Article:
Dubai World may ask banks to take a so-called 20% "haircut" from the face values on their loans and stretch out loan maturities when it presents a restructuring plan this month.
The banks may be able to avoid the haircut if they allow the state-owned investment firm to stretch payments for as long as 10 years in return for a repayment guarantee from Dubai's government, JPMorgan Chase & Co (NYSE: JPM) said in a research report obtained by Bloomberg News.
The troubled conglomerate has called leading creditors to London for a series of meetings to discuss a suggested proposal for restructuring $26 billion of its debts. Bankers expect the one-on-one meetings to reveal the first details of a formal proposal, which the government has said should be finalized this month, the Financial Times reported.
Dubai World and its Nahheel PJSC and Limitless LLC property units used loans to finance palm tree-shaped islands and a map of the world off Dubai's coast as well as other real estate ventures which ran into difficulties when they tried to refinance amid the credit crisis.
Dubai called for a standstill request on Dubai World's debts in November, sparking a huge plunge in developing-nation stocks and a loan from Abu Dhabi, which was used to pay off a $4.1 billion Islamic bond by Nakheel in December.
When the Dubai bubble popped it left in its wake a string of banks facing billion dollar losses, especially in the U.K. Among the biggest losers are U.K. banks HSBC Holdings PLC (NYSE ADR: HBC), Royal Bank of Scotland Group PLC (NYSE ADR: RBS) and Lloyds Banking Group PLC.
HSBC reported $1 billion in charges from the region last week, much of it due to bad debt in Dubai. In the United States, Citigroup Inc. (NYSE: C) has $1.9 billion invested in Dubai World. Money manager BlackRock Inc. (NYSE: BLK) also is known to have exposure.
Swiss banking giant UBS AG (NYSE: UBS) estimates that non-performing loans in the United Arab Emirates, of which Dubai is a member, are currently running at 10% and 12% at Standard Chartered PLC and HSBC respectively. The bank expects non-performing loans in the UAE to reach mid-teens within five years, according to The Wall Street Journal.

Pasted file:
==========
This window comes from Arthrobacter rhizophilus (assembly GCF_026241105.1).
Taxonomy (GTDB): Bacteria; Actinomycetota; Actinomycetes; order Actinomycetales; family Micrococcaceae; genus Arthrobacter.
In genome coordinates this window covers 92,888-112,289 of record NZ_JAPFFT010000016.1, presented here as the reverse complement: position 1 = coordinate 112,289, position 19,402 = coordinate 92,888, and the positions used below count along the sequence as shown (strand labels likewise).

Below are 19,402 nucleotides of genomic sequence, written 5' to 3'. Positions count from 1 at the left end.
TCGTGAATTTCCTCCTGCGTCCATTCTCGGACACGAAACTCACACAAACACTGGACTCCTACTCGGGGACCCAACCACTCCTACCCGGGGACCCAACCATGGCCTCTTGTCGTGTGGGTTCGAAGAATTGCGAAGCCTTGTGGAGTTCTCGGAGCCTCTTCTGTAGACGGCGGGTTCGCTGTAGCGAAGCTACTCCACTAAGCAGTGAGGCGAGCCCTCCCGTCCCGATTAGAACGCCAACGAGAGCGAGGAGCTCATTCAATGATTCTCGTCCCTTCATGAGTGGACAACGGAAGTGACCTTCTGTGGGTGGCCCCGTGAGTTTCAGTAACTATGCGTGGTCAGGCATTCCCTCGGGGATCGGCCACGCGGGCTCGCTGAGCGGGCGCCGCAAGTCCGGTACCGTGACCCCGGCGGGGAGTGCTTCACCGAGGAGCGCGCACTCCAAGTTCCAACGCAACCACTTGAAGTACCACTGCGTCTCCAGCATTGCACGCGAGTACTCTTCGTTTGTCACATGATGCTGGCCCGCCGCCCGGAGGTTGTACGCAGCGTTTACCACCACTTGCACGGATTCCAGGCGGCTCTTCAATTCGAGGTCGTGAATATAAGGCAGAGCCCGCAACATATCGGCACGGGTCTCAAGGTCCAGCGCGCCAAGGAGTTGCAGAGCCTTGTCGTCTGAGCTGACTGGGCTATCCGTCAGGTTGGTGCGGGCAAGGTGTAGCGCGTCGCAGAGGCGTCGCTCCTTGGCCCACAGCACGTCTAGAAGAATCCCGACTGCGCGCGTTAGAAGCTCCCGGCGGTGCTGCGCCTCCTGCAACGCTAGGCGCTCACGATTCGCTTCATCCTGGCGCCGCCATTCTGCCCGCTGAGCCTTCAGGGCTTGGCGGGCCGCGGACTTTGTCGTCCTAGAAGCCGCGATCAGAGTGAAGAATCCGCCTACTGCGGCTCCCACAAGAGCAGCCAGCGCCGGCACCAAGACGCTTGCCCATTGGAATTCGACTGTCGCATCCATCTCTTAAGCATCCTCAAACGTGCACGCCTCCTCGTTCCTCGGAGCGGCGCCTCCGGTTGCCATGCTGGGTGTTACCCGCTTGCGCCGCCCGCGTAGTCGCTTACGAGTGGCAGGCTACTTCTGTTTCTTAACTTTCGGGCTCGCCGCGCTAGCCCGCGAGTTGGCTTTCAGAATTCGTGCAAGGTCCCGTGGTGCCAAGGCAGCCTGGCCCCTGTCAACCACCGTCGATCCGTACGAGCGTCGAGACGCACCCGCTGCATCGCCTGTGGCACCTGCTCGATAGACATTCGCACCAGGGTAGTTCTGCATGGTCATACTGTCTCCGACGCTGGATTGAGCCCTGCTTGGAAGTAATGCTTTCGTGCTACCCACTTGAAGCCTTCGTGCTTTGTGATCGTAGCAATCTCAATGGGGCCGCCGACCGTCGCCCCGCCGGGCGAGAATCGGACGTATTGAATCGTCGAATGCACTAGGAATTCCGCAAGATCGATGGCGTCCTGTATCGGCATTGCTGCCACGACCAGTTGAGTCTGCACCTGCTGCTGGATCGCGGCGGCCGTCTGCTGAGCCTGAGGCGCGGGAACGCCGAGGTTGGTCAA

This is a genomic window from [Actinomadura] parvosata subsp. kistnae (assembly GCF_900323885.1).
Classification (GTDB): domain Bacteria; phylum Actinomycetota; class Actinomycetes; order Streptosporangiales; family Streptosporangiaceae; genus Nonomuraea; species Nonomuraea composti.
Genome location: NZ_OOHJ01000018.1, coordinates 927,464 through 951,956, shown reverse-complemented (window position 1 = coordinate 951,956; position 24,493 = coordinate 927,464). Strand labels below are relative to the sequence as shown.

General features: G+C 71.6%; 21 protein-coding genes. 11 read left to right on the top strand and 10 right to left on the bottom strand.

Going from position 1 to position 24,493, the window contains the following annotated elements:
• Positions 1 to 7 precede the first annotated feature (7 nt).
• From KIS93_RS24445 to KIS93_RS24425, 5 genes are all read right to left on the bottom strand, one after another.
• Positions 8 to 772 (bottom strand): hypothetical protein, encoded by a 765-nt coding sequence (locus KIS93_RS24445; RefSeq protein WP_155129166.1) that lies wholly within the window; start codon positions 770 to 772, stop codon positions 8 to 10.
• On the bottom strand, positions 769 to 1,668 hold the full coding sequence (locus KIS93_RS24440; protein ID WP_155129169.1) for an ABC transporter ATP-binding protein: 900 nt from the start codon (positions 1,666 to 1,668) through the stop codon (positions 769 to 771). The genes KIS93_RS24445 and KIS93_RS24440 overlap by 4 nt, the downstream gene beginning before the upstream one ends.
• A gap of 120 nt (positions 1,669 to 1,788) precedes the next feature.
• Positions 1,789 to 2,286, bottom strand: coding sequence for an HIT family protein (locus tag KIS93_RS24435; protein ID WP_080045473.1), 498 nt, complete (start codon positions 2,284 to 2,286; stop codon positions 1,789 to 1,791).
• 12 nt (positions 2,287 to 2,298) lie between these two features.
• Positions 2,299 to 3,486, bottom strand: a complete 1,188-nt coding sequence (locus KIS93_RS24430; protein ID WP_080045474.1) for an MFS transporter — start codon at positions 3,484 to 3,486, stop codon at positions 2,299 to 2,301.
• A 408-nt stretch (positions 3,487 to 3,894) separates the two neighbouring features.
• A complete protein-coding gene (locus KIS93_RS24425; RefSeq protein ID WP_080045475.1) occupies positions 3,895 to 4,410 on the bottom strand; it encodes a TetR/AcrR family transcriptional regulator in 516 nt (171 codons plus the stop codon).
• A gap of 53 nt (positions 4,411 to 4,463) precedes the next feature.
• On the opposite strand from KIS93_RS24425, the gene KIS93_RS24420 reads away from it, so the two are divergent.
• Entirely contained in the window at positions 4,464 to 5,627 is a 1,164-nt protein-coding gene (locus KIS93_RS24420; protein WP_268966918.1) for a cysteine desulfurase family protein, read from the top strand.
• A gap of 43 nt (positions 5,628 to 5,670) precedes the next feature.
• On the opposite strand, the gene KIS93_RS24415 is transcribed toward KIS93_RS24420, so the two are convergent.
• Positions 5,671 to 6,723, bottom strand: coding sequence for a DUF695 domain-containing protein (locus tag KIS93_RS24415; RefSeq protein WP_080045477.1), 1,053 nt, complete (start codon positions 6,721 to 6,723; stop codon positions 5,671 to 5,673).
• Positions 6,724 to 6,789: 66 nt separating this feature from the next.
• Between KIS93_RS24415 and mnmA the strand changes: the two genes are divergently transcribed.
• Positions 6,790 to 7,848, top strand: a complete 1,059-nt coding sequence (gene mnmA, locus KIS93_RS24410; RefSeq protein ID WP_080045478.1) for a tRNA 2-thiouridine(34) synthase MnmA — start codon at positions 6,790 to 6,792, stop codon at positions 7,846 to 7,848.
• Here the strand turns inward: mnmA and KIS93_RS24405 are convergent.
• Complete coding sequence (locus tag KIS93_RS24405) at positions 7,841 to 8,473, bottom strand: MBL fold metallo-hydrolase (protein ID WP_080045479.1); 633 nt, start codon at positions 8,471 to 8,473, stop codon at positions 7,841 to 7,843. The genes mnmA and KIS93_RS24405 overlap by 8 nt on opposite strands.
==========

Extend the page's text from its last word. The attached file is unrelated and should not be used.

But the list of investors facing huge losses is not limited to banks and hedge funds.
All totaled, the emirate may have accumulated over $100 billion of debt during the boom years. Since the bottom fell out in 2008, Dubai real-estate prices have plunged 50% from their peak and shares traded on the Dubai Financial Market have lost two thirds of their value. The stock market could take another 10 years to return to peak levels, Saud Masud, head of Middle East research at UBS told The Journal.
The debt debacle has left international companies with investments in Dubai pessimistic about its future. Business confidence in the emirate was down 30 points in the fourth quarter of last year, according to a survey by HSBC, The Journal reported.
While extending loan maturities may be good for Dubai World, some bankers in the region are concerned that the lenders will balk at the length of time they will be asked to wait for repayment.
"It shouldn't be so long that the banks are not very supportive," Union of Arab Banks Chairman Adnan Yousif told Bloomberg. Loan maturities shouldn't be extended by more than eight years, Yousif said, who is also chief executive officer of the Bahrain-based Albaraka Banking Group BSC.
The restructuring also is expected to involve an injection of fresh funds, but creditors may disagree how that money should be applied. Some are concerned that the proposals could lead to a split among the creditor groups – further complicating the process.
The big international lenders may want to lay claim to the new funds, but local lenders with ties to local suppliers may prefer that the funds go first to Nakheel and Limitless, Dubai World's developer subsidiaries.
"There is a choice of where the money goes in," a person close to the talks told the FT. "Creditors of Nakheel are suppliers and local builders that in turn have borrowed from local banks. If they don't get repaid there could be a multiplier effect."
The interest of lenders is represented by a steering committee of banks that have been in talks with Dubai's Department of Finance and Dubai World. The committee includes Royal Bank of Scotland, Standard Chartered, HSBC, Lloyds, two UAE banks and the Bank of Tokyo Mitsubishi UFJ LTD (NYSE ADR: MTU), the FT reported.
News & Related Story Links:
JPMorgan Sees Haircut, Extension on Dubai World Debt
- Financial Times:
Dubai World debt proposals expected
- Money Morning:
$10 Billion Bailout Just Beginning of Dubai's Debt Problems
- Money Morning:
Dubai Debt Fiasco Could Weigh on U.S. Banks
- The Wall Street Journal:
Debt Deal Won't Undo Dubai Damage
Dubai World Extension Shouldn't Exceed Eight Years